Tag Archives: pac-man

Masaya Nakamura, the “father of Pac-Man” dies at age 91

Toy and game software company Bandai Namco Holdings announced on Monday that its founder Masaya Nakamura, the man behind Pac-Man, has died on Jan. 22 at the age of 91. Bandai Namco’s statement gave no further details regarding the cause of death.

If you’re into games today, Nakamura is one of the people who made it happen for you. A ship-building graduate at the Yokohama Institute of Technology in 1948, Nakamura got into the amusement ride business in 1955 as the country’s economy recovered after WW2. He started with two rocking horses on the roof of a department store in Yokohama, southwest of Tokyo. The rides were hugely popular, and were later installed throughout the country.

But it wasn’t kiddie rides that he made history with — it was video games. He understood their huge potential, so in 1970 Nakamura hired a bunch of software engineers, bought Atari’s Japanese branch, and turned Namco’s hand to making video games.

Ten years later, the company would release the highest-grossing arcade game ($7.68 billion adjusted for inflation in 2016) of all time: Pac-Man. The public loved it. So much so that the Guinness Book of World Records to named it the world’s most successful arcade game at the time.

Nakamura’s work made him into one of the pillars of Japanese and international gaming industries. After Pac-Man, he heavily developed and invested in hand-held and console systems — he’s one of the people without whom you wouldn’t have the old Pokemon Nintendo, or toady’s triple A shooters on consoles.

In 2005, when Namco merged with Bandai, Nakamura took up the honorary position of top adviser for the holding company. In 2007, he was awarded the Order of the Rising Sun, Gold Rays with Rosette — the highest honor the Japanese government bestows upon a civilian — for his contribution to Japanese industry.

The company’s statement requested respect for his family’s privacy. Nakamura’s funeral and wake were held privately, with Bandai Namko planning to offer a separate memorial service for the public.

The world’s tiniest game of Pac-Man is both awesome and educational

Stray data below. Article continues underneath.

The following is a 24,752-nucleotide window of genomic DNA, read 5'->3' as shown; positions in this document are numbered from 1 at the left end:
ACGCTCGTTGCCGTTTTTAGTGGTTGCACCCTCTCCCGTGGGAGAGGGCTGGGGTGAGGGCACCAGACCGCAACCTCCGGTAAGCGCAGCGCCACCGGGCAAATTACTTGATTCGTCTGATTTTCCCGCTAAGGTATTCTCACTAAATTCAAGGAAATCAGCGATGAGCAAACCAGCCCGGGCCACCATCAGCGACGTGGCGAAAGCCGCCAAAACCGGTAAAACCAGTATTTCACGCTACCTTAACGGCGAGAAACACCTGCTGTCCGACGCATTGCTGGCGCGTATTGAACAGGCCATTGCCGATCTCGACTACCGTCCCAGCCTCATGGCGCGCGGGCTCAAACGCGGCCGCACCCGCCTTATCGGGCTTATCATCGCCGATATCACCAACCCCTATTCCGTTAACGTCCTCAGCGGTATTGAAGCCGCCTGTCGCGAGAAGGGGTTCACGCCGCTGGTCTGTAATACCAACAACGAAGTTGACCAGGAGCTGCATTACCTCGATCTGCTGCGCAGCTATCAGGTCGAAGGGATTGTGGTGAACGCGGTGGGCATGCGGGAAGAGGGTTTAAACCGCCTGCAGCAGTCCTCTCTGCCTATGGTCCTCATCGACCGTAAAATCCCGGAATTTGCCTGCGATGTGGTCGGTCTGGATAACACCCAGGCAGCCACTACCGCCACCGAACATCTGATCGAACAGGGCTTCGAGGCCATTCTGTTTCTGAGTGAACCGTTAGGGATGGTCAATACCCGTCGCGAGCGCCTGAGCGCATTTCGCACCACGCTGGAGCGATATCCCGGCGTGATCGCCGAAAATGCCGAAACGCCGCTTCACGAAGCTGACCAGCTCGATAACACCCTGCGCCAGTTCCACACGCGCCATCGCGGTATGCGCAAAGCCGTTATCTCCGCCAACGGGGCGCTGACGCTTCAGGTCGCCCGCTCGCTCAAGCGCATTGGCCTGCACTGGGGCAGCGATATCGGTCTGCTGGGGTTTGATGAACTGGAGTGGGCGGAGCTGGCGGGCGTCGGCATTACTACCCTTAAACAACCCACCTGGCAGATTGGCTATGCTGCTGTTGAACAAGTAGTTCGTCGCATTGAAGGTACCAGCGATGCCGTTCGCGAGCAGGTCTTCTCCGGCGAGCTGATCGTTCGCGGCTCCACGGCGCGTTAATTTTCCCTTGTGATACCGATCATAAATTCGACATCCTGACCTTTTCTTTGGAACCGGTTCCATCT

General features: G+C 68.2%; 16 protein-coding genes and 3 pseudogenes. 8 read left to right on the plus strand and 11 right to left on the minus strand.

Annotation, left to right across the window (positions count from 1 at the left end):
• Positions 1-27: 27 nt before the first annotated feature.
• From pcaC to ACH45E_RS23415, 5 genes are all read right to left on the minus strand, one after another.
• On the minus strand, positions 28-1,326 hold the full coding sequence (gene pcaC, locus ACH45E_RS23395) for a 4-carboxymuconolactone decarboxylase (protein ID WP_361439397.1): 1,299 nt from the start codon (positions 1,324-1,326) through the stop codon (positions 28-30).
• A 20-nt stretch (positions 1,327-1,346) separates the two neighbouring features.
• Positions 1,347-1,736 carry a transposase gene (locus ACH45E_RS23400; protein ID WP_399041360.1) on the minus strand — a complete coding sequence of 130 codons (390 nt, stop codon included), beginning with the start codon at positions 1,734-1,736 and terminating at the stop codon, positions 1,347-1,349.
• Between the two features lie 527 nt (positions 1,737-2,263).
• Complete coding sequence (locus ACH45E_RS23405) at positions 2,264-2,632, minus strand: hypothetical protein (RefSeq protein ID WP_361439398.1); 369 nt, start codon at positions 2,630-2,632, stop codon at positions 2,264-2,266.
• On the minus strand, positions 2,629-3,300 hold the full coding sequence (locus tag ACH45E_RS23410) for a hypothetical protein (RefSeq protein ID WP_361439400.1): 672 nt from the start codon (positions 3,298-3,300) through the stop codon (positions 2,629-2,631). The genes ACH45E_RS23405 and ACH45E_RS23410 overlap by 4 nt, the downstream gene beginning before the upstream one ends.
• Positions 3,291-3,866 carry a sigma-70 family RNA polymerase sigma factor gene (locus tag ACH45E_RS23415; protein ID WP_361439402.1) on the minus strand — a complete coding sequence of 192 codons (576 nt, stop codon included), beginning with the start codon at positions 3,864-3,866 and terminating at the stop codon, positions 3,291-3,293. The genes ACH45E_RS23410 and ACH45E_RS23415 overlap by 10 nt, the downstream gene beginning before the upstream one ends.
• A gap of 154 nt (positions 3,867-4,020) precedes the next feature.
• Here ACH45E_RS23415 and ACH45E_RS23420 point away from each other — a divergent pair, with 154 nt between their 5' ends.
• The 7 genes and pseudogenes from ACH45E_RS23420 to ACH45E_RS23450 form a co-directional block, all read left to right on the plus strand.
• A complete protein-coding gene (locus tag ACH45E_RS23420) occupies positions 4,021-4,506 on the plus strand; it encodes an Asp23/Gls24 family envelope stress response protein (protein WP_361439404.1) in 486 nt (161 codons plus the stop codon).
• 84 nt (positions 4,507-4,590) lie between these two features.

Studying microorganisms is hard work — and sometimes it can get a bit dull. To stave off the tedium of a day’s work in the lab, researchers from the Univeristy College of Southeast Norway now rely on watching games of Pac-Man, with a twist: the team re-created the iconic maze in tiny proportions to better understand the predator and prey behaviours of protozoans and rotifers.

Led by Professor Erik Andrew Johannessen of the Institute of Micro and Nano System Technology, a team of Norwegian scientists created the “Mikroskopisk Pacman” project, a nano-structure maze of under one millimeter in diameter. The role of Pac-Man is assumed by protozoans euglena and ciliate, with pseudocoelomate (in this case rotifers) acting as the Ghosts. While undeniably awesome, the project wasn’t put together for its fun factor alone, the team reports.

The maze forms a 3D environment that allows microorganisms to interact more naturally than the artificial medium of a 2D petri dish. The tiny canals inside the maze also resemble the structures these creatures navigate to in the wild.

To make it more accessible to the public, film director Adam Bartley lyslagt was brought in to create the Pac-Man themed map and film the “gameplay” between euglena and rotifers. Using micro scenography, Iyslagt captured the video above. The little creatures can be seen darting around for dear life — or a tasty meal.

The team behind the project says that it not only helped with their research but also with relaying their findings in a way people can understand better and are more engaged with, raising awareness of science. I’d say they hit the nail on the head here — I’m definitely engaged and aware.

We can also look forward to a sequel. The team said they’re focusing on creating more Pac-Man style levels in future projects, as well experiments based on other games.

I’m gonna need a smaller controller.